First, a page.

By CMS Collaboration

In the LHC, groups of 100 billion protons collide 25 million times every second. But most of these protons miss, so each time we point the protons at each other doesn't give us 100 million proton-proton collisions.  In fact, collisions are much, much fewer—something like only 5 to 50 collisions. The reason is that protons are tiny, and therefore there is a lot of space between them. Unfortunately, we don't have a small enough camera to show us exactly how many collisions there are in each passing. This is why physicists have developed new methods that give spectacular precision in the counting of such collisions.

It is essential to know how often the LHC actually collides to use theoretical calculations to understand how often particles, for example, the Higgs boson, are created in the collisions. That's where measurements of "luminosity" come in. Luminosity is how physicists describe how often collisions occur, and accurately measuring luminosity involves knowing how the protons are being collided.

Let’s give groups of protons the friendly name of a "bunch". And just like for many other comparable groups in life, every bunch is slightly different. When the bunches of protons cross, there is the chance that some protons collide. How bright or luminous are these bunch crossings?  We aren't using light, but physicists like analogies too, so we call the number of collisions luminosity. 

graphic: LHC bunches crossing

Figure 1: Schematic of two LHC bunches, in green and blue, respectively, approaching and colliding with each other. We need to infer with certainty the height and width of the integrated collision area in red.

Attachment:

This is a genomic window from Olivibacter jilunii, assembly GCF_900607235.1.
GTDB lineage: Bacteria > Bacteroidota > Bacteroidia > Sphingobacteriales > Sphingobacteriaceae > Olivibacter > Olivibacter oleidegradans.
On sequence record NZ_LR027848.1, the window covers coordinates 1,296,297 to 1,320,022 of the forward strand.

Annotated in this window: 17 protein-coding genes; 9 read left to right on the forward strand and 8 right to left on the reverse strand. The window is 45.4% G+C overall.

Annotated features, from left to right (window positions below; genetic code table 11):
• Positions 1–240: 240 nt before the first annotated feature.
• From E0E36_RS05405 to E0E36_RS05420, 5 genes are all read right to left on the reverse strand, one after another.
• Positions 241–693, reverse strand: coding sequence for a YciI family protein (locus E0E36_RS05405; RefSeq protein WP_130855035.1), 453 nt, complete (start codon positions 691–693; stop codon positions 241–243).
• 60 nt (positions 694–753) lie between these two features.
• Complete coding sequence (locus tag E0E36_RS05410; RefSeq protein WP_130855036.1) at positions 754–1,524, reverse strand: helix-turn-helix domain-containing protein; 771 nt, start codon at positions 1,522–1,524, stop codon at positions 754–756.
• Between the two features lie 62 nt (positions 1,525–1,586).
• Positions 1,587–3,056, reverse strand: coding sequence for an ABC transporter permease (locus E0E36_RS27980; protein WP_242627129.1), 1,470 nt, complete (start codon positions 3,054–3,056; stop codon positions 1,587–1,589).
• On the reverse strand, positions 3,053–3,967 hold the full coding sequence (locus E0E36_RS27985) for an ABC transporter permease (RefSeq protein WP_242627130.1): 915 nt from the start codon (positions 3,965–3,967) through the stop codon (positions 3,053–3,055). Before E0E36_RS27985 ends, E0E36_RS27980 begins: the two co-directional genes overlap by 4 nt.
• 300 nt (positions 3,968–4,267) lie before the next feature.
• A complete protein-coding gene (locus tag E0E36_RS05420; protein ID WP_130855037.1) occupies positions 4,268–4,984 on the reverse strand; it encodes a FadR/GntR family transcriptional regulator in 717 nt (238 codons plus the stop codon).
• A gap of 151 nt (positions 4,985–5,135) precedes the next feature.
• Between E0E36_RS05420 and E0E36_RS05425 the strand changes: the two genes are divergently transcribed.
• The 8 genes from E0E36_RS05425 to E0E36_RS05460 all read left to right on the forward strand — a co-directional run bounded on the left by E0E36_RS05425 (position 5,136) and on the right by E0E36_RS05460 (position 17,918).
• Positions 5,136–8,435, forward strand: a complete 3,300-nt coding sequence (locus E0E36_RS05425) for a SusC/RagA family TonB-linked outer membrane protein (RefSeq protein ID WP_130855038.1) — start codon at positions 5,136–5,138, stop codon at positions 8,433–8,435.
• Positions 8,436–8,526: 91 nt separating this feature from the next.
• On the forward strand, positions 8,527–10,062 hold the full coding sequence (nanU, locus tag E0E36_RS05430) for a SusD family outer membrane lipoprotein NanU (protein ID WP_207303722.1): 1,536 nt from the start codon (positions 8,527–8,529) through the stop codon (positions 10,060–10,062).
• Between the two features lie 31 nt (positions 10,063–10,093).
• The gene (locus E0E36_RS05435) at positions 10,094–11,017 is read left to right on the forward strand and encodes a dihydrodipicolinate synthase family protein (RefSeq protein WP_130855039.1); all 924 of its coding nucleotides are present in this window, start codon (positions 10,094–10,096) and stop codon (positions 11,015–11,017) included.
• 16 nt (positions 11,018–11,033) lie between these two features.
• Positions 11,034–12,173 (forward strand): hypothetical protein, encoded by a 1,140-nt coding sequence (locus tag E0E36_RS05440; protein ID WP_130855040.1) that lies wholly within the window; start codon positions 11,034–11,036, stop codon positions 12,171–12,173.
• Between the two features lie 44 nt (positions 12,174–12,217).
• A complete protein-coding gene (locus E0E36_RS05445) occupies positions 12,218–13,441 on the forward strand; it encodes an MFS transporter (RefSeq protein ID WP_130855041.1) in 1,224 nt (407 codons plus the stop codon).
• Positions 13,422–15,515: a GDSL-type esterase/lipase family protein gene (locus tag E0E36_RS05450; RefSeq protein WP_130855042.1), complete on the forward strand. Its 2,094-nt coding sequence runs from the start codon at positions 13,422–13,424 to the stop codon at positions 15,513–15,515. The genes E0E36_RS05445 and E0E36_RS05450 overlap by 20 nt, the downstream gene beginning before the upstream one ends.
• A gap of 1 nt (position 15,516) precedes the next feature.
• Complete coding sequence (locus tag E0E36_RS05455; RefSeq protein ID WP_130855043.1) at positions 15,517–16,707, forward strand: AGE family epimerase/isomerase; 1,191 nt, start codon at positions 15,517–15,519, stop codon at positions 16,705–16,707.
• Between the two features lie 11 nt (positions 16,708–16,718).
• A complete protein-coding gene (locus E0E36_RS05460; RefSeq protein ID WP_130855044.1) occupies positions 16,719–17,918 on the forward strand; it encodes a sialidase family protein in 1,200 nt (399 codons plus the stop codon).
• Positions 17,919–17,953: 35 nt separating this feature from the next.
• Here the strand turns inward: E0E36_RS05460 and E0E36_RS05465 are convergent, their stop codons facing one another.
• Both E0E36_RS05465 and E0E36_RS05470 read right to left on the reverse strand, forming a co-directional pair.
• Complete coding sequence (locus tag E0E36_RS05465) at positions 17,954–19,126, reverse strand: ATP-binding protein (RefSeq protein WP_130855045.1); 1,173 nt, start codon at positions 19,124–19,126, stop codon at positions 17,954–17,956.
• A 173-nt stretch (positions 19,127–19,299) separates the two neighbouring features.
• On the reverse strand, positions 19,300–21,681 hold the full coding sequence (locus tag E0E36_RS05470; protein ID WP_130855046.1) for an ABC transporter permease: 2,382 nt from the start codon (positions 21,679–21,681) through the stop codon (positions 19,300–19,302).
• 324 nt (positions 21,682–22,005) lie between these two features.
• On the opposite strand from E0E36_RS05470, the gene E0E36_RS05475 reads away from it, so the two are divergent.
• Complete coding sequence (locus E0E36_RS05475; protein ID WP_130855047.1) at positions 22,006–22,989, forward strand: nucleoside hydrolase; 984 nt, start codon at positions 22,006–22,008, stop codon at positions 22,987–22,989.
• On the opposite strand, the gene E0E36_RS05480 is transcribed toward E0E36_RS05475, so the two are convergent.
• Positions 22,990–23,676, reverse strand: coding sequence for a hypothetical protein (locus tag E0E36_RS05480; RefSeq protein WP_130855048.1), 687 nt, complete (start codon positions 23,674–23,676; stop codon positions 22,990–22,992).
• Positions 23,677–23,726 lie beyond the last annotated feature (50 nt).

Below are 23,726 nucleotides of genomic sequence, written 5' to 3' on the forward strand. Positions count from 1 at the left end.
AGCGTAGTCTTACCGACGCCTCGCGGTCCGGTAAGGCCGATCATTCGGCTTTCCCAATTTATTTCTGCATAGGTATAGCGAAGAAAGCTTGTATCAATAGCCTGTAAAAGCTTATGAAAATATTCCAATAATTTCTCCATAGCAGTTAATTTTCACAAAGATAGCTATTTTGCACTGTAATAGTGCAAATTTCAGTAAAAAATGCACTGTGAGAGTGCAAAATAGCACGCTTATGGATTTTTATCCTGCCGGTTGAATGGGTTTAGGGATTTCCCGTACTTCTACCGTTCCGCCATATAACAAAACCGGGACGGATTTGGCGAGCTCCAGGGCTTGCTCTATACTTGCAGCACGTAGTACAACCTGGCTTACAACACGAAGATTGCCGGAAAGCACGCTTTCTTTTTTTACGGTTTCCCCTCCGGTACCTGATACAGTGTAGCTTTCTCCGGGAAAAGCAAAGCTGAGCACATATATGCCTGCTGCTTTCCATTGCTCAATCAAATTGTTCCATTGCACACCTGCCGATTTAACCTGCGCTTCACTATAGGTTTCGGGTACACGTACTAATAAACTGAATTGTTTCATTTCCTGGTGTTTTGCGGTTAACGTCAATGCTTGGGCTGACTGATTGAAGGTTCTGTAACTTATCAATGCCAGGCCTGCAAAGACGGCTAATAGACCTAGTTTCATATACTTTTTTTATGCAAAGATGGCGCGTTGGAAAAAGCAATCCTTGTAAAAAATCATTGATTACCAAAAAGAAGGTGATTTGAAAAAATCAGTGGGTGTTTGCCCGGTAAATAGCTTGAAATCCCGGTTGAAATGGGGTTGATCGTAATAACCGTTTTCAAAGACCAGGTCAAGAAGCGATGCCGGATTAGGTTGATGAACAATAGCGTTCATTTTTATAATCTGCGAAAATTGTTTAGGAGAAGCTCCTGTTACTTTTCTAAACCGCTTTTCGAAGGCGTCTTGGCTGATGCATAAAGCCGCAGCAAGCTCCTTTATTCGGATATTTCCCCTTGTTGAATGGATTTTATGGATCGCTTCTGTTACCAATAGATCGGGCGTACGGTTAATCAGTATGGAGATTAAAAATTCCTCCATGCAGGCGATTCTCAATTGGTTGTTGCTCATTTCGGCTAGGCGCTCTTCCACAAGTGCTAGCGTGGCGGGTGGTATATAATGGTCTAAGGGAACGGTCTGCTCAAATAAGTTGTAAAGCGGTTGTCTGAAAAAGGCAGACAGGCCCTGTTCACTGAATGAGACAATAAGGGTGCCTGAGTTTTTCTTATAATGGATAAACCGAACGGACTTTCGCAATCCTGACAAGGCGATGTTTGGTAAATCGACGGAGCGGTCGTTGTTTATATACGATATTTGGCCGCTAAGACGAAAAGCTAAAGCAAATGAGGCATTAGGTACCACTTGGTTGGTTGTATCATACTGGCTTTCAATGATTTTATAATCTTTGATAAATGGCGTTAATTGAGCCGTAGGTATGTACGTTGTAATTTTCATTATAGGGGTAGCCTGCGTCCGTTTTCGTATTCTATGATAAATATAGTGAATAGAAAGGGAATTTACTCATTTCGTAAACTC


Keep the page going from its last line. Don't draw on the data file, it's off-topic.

In figure 1, we show what happens when two bunches meet. We can count the number of collisions after each crossing of the bunches. There are a lot of "counters'' in the CMS detector. All these counters, also indicated in figure 2, measure particles produced by collisions that are more-or-less proportional to the number of collisions.  We count those (usually over a whole year) and infer how much data we collected in that time, the integrated luminosity we collected over a year, in this example.

Sounds easy, right? Not so fast…

Let's say that every time a particle passed through a detector, we counted it.  For some bunch crossings, we count 5 while for others 50.  To muddy the waters even more, some types of collisions produce more particles than others.  So we accept that for any given bunch crossing, it is difficult (maybe impossible) to say how many collisions really occurred.  However, if we study enough crossings, the average number of particles is amazingly proportional to the average number of collisions.  Luckily this average is perfect for us, and we can measure the average in seconds and not hours so that we can notice any sudden changes in luminosity!

graphic: detector parts in CMS that are used as luminometers

Figure 2: Schematic view of the CMS detector with arrows pointing to the location of the luminometers. The different luminometers are: the silicon pixel subdetector (in two, barrel and endcap, regions), Pixel Luminosity Telescope (PLT),  Fast Beam Conditions Monitor (BCM1F), drift tubes (DTs), and forward hadron calorimeter (HF). Directly behind HF, two additional monitors (RAMSES) are also used but not shown.